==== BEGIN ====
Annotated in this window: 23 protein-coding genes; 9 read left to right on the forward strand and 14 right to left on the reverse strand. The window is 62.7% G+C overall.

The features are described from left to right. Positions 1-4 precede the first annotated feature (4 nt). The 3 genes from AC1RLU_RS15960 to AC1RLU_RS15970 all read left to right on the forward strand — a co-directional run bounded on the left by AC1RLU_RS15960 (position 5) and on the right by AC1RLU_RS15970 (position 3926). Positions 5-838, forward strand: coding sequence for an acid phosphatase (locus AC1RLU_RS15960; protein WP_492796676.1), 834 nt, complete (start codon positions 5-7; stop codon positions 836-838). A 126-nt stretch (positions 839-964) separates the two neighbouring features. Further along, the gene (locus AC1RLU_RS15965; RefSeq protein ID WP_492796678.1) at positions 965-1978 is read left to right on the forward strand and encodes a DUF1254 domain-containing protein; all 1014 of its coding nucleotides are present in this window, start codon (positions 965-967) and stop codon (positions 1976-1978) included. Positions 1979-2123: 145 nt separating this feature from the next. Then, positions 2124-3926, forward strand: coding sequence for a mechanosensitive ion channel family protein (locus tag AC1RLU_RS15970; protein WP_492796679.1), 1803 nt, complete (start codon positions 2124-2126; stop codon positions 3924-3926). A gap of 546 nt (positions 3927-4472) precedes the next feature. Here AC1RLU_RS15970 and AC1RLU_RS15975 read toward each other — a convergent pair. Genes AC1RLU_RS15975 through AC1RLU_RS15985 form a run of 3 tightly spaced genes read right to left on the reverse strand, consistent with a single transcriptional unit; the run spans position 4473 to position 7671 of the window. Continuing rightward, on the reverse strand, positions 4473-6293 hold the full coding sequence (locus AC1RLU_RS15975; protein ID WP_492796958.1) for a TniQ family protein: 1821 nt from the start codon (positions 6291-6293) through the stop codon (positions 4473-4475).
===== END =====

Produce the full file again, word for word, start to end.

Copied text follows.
Annotated in this window: 23 protein-coding genes; 9 read left to right on the forward strand and 14 right to left on the reverse strand. The window is 62.7% G+C overall.

The features are described from left to right. Positions 1-4 precede the first annotated feature (4 nt). The 3 genes from AC1RLU_RS15960 to AC1RLU_RS15970 all read left to right on the forward strand — a co-directional run bounded on the left by AC1RLU_RS15960 (position 5) and on the right by AC1RLU_RS15970 (position 3926). Positions 5-838, forward strand: coding sequence for an acid phosphatase (locus AC1RLU_RS15960; protein WP_492796676.1), 834 nt, complete (start codon positions 5-7; stop codon positions 836-838). A 126-nt stretch (positions 839-964) separates the two neighbouring features. Further along, the gene (locus AC1RLU_RS15965; RefSeq protein ID WP_492796678.1) at positions 965-1978 is read left to right on the forward strand and encodes a DUF1254 domain-containing protein; all 1014 of its coding nucleotides are present in this window, start codon (positions 965-967) and stop codon (positions 1976-1978) included. Positions 1979-2123: 145 nt separating this feature from the next. Then, positions 2124-3926, forward strand: coding sequence for a mechanosensitive ion channel family protein (locus tag AC1RLU_RS15970; protein WP_492796679.1), 1803 nt, complete (start codon positions 2124-2126; stop codon positions 3924-3926). A gap of 546 nt (positions 3927-4472) precedes the next feature. Here AC1RLU_RS15970 and AC1RLU_RS15975 read toward each other — a convergent pair. Genes AC1RLU_RS15975 through AC1RLU_RS15985 form a run of 3 tightly spaced genes read right to left on the reverse strand, consistent with a single transcriptional unit; the run spans position 4473 to position 7671 of the window. Continuing rightward, on the reverse strand, positions 4473-6293 hold the full coding sequence (locus AC1RLU_RS15975; protein ID WP_492796958.1) for a TniQ family protein: 1821 nt from the start codon (positions 6291-6293) through the stop codon (positions 4473-4475).